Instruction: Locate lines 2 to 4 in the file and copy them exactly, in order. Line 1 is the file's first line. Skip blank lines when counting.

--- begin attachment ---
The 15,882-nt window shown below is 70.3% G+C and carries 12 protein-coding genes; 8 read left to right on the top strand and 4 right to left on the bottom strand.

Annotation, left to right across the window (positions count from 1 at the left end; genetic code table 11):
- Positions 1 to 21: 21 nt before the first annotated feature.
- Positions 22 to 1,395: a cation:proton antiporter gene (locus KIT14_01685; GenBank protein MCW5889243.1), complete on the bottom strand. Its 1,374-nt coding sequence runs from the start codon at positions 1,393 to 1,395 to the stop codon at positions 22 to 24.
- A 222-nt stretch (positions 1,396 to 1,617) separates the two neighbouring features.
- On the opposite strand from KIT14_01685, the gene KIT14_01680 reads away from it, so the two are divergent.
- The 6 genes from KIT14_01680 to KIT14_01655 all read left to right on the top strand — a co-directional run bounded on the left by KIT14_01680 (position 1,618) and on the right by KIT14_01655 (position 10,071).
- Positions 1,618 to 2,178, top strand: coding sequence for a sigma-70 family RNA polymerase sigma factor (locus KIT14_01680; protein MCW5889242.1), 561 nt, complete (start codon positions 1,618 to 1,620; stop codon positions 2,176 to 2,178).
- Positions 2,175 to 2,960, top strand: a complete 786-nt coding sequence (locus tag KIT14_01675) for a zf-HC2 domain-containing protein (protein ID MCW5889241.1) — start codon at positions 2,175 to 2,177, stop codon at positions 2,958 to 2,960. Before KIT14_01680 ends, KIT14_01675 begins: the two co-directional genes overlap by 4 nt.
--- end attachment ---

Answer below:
Annotation, left to right across the window (positions count from 1 at the left end; genetic code table 11):
- Positions 1 to 21: 21 nt before the first annotated feature.
- Positions 22 to 1,395: a cation:proton antiporter gene (locus KIT14_01685; GenBank protein MCW5889243.1), complete on the bottom strand. Its 1,374-nt coding sequence runs from the start codon at positions 1,393 to 1,395 to the stop codon at positions 22 to 24.